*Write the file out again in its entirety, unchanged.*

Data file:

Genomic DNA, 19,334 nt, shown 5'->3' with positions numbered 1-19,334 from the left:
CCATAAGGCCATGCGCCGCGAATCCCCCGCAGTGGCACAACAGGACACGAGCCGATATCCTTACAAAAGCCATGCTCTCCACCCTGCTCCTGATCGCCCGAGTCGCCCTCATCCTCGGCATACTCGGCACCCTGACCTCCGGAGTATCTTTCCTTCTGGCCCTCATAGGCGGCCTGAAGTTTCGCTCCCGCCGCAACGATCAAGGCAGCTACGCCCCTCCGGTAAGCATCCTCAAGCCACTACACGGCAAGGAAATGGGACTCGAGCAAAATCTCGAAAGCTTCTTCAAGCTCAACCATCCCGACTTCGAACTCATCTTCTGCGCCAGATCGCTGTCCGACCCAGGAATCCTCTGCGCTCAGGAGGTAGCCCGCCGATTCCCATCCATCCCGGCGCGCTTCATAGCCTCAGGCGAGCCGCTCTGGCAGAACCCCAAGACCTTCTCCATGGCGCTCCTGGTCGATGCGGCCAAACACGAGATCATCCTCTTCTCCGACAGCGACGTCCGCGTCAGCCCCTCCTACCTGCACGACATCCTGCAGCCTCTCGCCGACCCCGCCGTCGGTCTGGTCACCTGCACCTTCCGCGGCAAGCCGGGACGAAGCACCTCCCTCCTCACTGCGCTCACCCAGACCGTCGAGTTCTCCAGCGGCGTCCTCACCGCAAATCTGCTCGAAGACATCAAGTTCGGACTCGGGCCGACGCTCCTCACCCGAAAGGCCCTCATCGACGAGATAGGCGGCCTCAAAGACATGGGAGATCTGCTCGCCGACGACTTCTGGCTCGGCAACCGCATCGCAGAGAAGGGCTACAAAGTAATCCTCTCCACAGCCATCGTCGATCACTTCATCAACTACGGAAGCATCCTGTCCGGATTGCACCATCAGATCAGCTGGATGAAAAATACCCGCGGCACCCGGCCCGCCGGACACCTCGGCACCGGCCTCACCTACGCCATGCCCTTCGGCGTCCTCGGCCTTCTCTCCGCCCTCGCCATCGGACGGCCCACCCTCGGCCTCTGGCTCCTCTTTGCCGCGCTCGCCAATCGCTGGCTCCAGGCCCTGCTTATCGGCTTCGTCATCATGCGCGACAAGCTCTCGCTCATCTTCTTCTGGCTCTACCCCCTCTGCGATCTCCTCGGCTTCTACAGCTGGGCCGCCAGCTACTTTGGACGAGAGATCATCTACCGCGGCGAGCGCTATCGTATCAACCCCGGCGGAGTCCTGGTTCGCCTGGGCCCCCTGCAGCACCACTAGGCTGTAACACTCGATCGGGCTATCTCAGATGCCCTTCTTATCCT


Genomic DNA, 19,334 nt, shown 5'->3' with positions numbered 1-19,334 from the left:
CCATAAGGCCATGCGCCGCGAATCCCCCGCAGTGGCACAACAGGACACGAGCCGATATCCTTACAAAAGCCATGCTCTCCACCCTGCTCCTGATCGCCCGAGTCGCCCTCATCCTCGGCATACTCGGCACCCTGACCTCCGGAGTATCTTTCCTTCTGGCCCTCATAGGCGGCCTGAAGTTTCGCTCCCGCCGCAACGATCAAGGCAGCTACGCCCCTCCGGTAAGCATCCTCAAGCCACTACACGGCAAGGAAATGGGACTCGAGCAAAATCTCGAAAGCTTCTTCAAGCTCAACCATCCCGACTTCGAACTCATCTTCTGCGCCAGATCGCTGTCCGACCCAGGAATCCTCTGCGCTCAGGAGGTAGCCCGCCGATTCCCATCCATCCCGGCGCGCTTCATAGCCTCAGGCGAGCCGCTCTGGCAGAACCCCAAGACCTTCTCCATGGCGCTCCTGGTCGATGCGGCCAAACACGAGATCATCCTCTTCTCCGACAGCGACGTCCGCGTCAGCCCCTCCTACCTGCACGACATCCTGCAGCCTCTCGCCGACCCCGCCGTCGGTCTGGTCACCTGCACCTTCCGCGGCAAGCCGGGACGAAGCACCTCCCTCCTCACTGCGCTCACCCAGACCGTCGAGTTCTCCAGCGGCGTCCTCACCGCAAATCTGCTCGAAGACATCAAGTTCGGACTCGGGCCGACGCTCCTCACCCGAAAGGCCCTCATCGACGAGATAGGCGGCCTCAAAGACATGGGAGATCTGCTCGCCGACGACTTCTGGCTCGGCAACCGCATCGCAGAGAAGGGCTACAAAGTAATCCTCTCCACAGCCATCGTCGATCACTTCATCAACTACGGAAGCATCCTGTCCGGATTGCACCATCAGATCAGCTGGATGAAAAATACCCGCGGCACCCGGCCCGCCGGACACCTCGGCACCGGCCTCACCTACGCCATGCCCTTCGGCGTCCTCGGCCTTCTCTCCGCCCTCGCCATCGGACGGCCCACCCTCGGCCTCTGGCTCCTCTTTGCCGCGCTCGCCAATCGCTGGCTCCAGGCCCTGCTTATCGGCTTCGTCATCATGCGCGACAAGCTCTCGCTCATCTTCTTCTGGCTCTACCCCCTCTGCGATCTCCTCGGCTTCTACAGCTGGGCCGCCAGCTACTTTGGACGAGAGATCATCTACCGCGGCGAGCGCTATCGTATCAACCCCGGCGGAGTCCTGGTTCGCCTGGGCCCCCTGCAGCACCACTAGGCTGTAACACTCGATCGGGCTATCTCAGATGCCCTTCTTATCCT